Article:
Today, we welcome author Owen Laukkanen to reveal how the hip hop beat of gangster rap drives his high intensity thrillers…
I grew up on rap music. I was your typical middle-class kid, playing hockey and going to piano recitals and turning the radio dial to WJLB Detroit (“Where hip-hop lives”) whenever my parents were out of earshot. Strange as it sounds, rap music is as responsible as books and violent movies for pushing me into writing crime fiction.
The gangster rap I discovered as a rebellious teen was just as violent and cinematic as the mob movies I was watching—hell, some of them were influenced explicitly by the same. The songs that resulted were gritty, three-minute noir sagas, populated by desperate, small-time crooks straight out of your favorite pulp magazine. Their creators were dark, funny, and inventive with language—just the kind of role models an aspiring crime writer needed. These days, when I need a hit of quick and bloody inspiration, these are the songs I put on:
Note #1: It probably goes without saying, but these songs are loaded with explicit content and adult situations. Be warned.
Note #2: I’m leaving out a lot of classics here, I know, especially from the West Coast. I grew up to East Coast rap, though, and this is what I vibed to when I was just finding my way.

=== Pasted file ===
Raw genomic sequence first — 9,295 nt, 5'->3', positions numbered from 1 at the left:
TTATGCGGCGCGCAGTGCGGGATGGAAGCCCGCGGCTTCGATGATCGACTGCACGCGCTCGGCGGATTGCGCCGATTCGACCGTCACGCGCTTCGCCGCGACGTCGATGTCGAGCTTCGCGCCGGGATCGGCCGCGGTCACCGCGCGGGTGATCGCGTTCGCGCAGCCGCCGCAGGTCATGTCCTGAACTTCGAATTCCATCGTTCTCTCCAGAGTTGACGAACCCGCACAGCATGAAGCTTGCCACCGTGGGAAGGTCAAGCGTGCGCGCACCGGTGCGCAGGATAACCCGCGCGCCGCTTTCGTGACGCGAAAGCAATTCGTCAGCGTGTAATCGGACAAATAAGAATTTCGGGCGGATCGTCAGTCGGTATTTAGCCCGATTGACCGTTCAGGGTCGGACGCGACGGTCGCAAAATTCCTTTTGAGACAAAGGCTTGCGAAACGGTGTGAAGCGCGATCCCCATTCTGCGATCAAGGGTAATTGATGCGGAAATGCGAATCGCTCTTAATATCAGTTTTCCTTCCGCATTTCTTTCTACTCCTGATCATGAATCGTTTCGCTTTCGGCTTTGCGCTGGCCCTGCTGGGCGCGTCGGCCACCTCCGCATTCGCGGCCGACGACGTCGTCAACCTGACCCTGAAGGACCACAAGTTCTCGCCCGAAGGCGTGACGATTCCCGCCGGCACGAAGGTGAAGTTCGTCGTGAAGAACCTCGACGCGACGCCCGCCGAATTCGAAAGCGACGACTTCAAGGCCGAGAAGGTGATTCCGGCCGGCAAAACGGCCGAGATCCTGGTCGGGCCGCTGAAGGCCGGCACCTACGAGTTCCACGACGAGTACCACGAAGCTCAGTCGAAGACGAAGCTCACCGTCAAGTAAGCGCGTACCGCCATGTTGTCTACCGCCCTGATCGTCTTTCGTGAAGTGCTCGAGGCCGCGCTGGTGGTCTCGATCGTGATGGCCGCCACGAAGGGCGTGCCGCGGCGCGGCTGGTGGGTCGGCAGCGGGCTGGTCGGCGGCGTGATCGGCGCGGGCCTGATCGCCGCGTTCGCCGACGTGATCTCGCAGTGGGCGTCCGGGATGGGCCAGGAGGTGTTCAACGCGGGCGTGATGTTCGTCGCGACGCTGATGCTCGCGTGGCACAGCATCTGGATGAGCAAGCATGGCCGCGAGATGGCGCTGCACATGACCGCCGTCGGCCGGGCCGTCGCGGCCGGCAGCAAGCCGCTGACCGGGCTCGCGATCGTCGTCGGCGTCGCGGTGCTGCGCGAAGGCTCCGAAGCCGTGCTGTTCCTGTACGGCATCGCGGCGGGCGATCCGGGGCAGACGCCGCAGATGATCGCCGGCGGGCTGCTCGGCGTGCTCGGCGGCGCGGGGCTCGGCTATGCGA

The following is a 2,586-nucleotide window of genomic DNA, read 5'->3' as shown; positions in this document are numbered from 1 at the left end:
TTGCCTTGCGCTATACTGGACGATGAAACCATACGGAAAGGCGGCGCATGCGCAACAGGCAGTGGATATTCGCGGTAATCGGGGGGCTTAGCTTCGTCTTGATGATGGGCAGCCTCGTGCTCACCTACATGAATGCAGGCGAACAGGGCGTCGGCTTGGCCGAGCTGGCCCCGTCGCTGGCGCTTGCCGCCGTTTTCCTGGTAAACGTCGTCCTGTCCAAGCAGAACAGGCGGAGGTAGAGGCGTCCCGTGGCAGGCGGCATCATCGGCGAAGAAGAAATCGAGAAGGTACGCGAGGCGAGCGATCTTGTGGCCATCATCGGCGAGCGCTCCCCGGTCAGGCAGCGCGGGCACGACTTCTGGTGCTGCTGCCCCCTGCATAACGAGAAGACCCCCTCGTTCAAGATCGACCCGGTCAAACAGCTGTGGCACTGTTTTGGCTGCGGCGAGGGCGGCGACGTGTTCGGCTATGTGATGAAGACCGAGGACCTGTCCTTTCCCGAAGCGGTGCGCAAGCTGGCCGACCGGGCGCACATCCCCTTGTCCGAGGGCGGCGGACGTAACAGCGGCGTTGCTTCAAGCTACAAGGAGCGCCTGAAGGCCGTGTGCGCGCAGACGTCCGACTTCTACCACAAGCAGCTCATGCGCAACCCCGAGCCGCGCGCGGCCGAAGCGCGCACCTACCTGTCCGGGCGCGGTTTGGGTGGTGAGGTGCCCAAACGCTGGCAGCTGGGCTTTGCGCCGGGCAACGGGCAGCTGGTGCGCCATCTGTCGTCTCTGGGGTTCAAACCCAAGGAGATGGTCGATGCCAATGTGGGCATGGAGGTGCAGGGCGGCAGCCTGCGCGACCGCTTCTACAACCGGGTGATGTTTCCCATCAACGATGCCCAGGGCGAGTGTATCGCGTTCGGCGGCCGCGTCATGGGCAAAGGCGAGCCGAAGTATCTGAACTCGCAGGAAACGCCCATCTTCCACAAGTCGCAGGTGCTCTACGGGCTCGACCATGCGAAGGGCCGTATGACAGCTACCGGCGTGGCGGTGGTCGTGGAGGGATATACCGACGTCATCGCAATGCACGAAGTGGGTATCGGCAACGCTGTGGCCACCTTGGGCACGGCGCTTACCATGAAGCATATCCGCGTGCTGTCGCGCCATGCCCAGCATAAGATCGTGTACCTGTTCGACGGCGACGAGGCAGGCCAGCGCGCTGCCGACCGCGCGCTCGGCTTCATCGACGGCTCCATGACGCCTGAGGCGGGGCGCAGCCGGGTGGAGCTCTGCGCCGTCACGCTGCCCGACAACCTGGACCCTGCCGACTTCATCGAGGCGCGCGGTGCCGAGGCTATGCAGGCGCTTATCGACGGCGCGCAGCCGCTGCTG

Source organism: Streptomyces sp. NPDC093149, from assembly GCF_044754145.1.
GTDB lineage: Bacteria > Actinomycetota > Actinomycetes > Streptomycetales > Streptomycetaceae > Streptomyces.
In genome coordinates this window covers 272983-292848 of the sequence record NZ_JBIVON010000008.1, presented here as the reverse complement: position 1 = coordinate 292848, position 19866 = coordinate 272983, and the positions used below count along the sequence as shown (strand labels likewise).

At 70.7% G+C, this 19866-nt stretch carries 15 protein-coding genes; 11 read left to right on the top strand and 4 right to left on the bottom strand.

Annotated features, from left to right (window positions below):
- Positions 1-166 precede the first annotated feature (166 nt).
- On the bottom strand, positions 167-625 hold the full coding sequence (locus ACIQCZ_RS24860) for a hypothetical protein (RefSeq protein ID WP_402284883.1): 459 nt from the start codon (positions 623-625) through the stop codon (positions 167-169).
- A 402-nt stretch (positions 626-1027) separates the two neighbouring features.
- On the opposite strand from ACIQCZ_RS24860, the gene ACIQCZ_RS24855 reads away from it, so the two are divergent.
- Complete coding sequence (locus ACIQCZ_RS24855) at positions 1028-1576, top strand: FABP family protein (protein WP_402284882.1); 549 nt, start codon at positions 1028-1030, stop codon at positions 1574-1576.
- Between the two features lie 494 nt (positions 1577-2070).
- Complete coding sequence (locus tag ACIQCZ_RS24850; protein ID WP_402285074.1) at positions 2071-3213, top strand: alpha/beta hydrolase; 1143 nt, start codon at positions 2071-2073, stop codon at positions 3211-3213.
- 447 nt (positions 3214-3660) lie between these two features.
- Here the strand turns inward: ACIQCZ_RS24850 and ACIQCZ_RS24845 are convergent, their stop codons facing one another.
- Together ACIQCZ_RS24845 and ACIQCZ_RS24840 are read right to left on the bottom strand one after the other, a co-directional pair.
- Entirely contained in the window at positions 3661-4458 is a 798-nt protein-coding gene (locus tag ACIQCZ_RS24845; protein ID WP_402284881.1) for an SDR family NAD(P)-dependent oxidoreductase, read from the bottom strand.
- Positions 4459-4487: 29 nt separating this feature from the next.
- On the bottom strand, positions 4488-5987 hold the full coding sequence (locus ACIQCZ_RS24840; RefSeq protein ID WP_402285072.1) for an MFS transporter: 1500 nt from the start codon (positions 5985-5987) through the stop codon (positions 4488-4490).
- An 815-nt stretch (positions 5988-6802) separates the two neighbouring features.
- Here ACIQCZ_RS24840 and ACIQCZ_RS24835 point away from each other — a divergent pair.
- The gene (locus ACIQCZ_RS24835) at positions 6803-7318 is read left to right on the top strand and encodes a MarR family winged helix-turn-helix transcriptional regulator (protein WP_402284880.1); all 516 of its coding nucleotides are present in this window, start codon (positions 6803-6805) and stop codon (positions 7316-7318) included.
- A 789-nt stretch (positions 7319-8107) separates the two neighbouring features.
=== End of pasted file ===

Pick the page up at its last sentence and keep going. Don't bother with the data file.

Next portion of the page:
1. The Notorious B.I.G. – N***as Bleed
Your classic double-cross story. In the first verse, Biggie’s alter ego, Frank White (a shout-out to Christopher Walken’s New York crime kingpin in King of New York) preps for a seven-figure drug deal at a local motel. By all accounts, Frank’s dealing with some shady cats, both on his side and the other, but that doesn’t stop the wheels from turning:
Think about it now, that’s damn near one point five [million]. I kill ‘em all, I’ll be set for life.
(Frank, pay attention…promise you won’t rob them.)
I promised, but of course you know I had my fingers crossed.
From there, the heist is on, and it plays out like a scene from a Brian De Palma movie, complete with bloody, climactic shootout and a funny and unexpected finale.
2. Ghostface Killah – Shakey Dog
Another heist story, another double cross, albeit with lower stakes and an insane, frenetic energy. Ghost enlists some dude named Frank to help him rob his cocaine connection in some shady tenement in uptown Manhattan. This thing is a song in the loosest sense of the word – there’s no chorus here, just Ghost describing the preparation, the characters in play and the stickup itself with a crime-writer’s eye for detail and dialogue. The writing itself is laugh out loud funny, and Ghost’s breathless storytelling propels the listener full ahead to the last line of the song, when he pulls the rug out from under us and stops the action dead on some Sopranos finale tip. There’s a sequel, featuring Raekwon, but like all sequels, it pales in comparison to the original.